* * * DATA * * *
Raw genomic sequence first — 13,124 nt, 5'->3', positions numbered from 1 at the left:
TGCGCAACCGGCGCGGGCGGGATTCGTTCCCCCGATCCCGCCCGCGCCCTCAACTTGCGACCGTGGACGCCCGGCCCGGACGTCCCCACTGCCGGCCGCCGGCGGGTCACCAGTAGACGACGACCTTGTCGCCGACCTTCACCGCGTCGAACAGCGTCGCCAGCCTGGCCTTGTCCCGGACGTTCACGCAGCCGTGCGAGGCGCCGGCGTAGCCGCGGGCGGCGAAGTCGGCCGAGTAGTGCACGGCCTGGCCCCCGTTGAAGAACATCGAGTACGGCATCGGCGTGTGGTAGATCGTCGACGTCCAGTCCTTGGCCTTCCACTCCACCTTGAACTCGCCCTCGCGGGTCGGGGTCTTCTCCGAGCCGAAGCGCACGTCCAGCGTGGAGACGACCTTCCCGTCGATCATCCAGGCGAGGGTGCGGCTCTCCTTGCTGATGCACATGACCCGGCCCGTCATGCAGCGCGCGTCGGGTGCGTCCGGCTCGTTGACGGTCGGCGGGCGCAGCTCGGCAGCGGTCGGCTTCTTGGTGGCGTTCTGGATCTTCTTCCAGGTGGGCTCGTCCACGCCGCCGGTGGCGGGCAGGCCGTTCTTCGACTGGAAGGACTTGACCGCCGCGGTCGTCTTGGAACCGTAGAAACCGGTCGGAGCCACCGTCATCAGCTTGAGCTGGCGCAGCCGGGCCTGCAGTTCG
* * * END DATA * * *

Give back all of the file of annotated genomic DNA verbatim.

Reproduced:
Raw genomic sequence first — 13,124 nt, 5'->3', positions numbered from 1 at the left:
TGCGCAACCGGCGCGGGCGGGATTCGTTCCCCCGATCCCGCCCGCGCCCTCAACTTGCGACCGTGGACGCCCGGCCCGGACGTCCCCACTGCCGGCCGCCGGCGGGTCACCAGTAGACGACGACCTTGTCGCCGACCTTCACCGCGTCGAACAGCGTCGCCAGCCTGGCCTTGTCCCGGACGTTCACGCAGCCGTGCGAGGCGCCGGCGTAGCCGCGGGCGGCGAAGTCGGCCGAGTAGTGCACGGCCTGGCCCCCGTTGAAGAACATCGAGTACGGCATCGGCGTGTGGTAGATCGTCGACGTCCAGTCCTTGGCCTTCCACTCCACCTTGAACTCGCCCTCGCGGGTCGGGGTCTTCTCCGAGCCGAAGCGCACGTCCAGCGTGGAGACGACCTTCCCGTCGATCATCCAGGCGAGGGTGCGGCTCTCCTTGCTGATGCACATGACCCGGCCCGTCATGCAGCGCGCGTCGGGTGCGTCCGGCTCGTTGACGGTCGGCGGGCGCAGCTCGGCAGCGGTCGGCTTCTTGGTGGCGTTCTGGATCTTCTTCCAGGTGGGCTCGTCCACGCCGCCGGTGGCGGGCAGGCCGTTCTTCGACTGGAAGGACTTGACCGCCGCGGTCGTCTTGGAACCGTAGAAACCGGTCGGAGCCACCGTCATCAGCTTGAGCTGGCGCAGCCGGGCCTGCAGTTCG